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There are several challenges related to data sharing, which have been discussed in earlier opinion pieces. One of them is trust between consumers and businesses that would like to use their data. While especially consumers could benefit from the innovative solutions and customised products and services that can be developed, they are often sceptical about sharing their data with businesses. Their willingness to share data depends on the amount of trust they have in a business’ ability to safeguard the data and to use it for the right purposes – which is often low.
On the other hand, there are challenges from the business’ side to engage in data sharing. Some examples are a lack of systemic approaches in facilitating data sharing and difficulties in ensuring compliance with regulations. Moreover, it is challenging to establish trust between partner organisations to share data and to address concerns regarding exposure of trade secrets or loss of a competitive advantage.
To address these challenges, the Trusted Data Sharing Framework was launched in June 2019. It was launched by Infocomm Media Development Authority (IMDA) and Personal Data Protection Commission (PDPC). The framework’s provides organisations with a common language to discuss data sharing and to help them overcome its challenges. It aims to guide organisations through the data sharing journey and outline key considerations for organisations to take into account when planning data partnerships. The Framework focusses on four areas:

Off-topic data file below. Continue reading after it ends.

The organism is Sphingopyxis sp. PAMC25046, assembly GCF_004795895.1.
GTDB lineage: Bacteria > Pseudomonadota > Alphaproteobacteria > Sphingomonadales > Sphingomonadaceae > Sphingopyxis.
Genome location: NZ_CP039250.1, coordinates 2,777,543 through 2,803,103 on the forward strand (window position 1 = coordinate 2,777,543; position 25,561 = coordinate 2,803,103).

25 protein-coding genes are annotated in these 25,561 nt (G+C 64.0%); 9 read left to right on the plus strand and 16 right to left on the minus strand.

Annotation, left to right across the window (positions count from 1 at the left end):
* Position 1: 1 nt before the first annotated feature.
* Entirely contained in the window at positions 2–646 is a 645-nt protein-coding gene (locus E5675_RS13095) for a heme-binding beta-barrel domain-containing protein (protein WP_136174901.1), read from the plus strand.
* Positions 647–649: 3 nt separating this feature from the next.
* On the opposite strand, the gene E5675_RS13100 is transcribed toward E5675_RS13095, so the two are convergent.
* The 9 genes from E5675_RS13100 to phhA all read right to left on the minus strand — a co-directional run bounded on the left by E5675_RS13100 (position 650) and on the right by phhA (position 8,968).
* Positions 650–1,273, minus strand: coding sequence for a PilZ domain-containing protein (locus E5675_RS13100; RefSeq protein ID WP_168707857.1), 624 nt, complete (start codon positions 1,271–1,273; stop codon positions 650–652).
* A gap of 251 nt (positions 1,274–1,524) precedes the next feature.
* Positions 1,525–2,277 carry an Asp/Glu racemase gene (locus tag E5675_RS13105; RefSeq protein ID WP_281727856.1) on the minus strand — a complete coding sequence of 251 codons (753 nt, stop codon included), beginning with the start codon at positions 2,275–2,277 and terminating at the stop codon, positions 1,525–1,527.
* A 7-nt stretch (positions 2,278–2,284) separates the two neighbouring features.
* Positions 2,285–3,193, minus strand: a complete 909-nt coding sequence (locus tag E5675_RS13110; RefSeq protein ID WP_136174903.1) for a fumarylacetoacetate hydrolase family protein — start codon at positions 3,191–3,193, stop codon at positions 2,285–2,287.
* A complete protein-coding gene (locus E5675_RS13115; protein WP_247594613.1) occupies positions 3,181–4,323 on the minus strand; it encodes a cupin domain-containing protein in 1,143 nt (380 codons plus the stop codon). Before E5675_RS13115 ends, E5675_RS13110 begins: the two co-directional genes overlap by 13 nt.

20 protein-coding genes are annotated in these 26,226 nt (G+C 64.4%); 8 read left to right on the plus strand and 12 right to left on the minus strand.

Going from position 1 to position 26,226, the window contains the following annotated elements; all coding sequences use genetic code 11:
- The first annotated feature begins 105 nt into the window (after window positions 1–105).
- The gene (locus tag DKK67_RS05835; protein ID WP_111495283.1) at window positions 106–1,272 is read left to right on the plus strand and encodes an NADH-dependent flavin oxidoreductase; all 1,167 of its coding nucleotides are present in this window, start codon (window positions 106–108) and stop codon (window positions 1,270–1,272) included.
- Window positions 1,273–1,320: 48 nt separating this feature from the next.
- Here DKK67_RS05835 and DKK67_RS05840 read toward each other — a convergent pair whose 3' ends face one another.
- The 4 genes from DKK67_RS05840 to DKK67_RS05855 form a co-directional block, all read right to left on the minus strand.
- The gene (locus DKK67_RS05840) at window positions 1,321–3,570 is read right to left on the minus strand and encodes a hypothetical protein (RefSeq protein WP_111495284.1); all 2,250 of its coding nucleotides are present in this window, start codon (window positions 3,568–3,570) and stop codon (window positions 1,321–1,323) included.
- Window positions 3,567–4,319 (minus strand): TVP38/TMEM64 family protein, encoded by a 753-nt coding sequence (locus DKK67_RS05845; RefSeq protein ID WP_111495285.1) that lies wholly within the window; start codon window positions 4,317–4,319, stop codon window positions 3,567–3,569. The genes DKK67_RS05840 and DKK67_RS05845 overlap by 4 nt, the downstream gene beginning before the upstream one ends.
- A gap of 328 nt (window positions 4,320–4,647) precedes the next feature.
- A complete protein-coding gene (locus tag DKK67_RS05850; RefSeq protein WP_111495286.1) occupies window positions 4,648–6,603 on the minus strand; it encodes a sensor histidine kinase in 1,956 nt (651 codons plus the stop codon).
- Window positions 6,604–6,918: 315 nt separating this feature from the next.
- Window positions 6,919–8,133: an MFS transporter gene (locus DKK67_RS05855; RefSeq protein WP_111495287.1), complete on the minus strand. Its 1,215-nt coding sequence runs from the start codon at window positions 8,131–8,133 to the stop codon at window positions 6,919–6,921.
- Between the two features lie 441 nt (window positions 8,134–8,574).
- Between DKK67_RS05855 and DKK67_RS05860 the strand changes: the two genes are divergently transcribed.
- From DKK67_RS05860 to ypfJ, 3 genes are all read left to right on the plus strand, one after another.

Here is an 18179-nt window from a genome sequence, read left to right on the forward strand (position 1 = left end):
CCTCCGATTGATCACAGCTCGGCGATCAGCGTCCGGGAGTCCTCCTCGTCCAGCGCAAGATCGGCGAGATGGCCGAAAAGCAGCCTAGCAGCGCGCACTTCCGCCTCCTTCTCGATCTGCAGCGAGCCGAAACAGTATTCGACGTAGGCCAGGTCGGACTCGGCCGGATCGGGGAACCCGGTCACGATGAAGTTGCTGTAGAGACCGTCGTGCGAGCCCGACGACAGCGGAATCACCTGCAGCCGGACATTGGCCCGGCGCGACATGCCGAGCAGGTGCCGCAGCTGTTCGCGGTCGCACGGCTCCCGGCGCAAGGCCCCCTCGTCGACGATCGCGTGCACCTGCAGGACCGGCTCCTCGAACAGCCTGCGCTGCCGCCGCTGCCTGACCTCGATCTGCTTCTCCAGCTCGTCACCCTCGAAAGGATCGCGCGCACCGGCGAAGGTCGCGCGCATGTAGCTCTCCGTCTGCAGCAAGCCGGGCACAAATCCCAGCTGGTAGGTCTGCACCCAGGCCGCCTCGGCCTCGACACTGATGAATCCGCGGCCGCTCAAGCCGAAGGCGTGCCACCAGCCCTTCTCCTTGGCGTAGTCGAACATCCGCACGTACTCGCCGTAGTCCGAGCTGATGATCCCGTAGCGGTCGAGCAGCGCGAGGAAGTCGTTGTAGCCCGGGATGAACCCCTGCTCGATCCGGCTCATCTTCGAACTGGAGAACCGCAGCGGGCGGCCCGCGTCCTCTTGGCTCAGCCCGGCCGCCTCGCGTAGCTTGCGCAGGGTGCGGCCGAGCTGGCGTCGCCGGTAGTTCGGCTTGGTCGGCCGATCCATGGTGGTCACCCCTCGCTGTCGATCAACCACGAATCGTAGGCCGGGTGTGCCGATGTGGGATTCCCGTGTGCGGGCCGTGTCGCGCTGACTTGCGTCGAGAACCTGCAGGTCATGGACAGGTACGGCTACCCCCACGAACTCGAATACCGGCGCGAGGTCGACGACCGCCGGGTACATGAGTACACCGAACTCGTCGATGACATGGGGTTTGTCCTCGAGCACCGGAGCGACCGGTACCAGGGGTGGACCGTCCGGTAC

1. Data sharing strategy
2. Legal and Regulatory considerations
3. Technical and organisation considerations
4. Operationalising data sharing
We expect this new shared language or shared terminology to enhance organisations’ confidence in and willingness to engage in data sharing. By introducing this framework, organisations around the world can move towards stronger safeguards and clarity on regulatory compliance. In turn, by helping to ensure regulatory compliance and trust with organisations, consumers will be more accepting of sharing their data. Consequently, this will benefit them by leading to personalised goods and services.
In short, the framework aims to facilitate data sharing with the intent of driving the development of new products and services and to establish consumer confidence that their data will be safeguarded. Given that the Trusted Data Sharing Framework only recently launched, it will be interesting to observe how it turns out and how this translates around the world. We are curious to see how initiatives like this can break down barriers for organisations and consumers alike to open up the plethora of benefits that data sharing can bring about.
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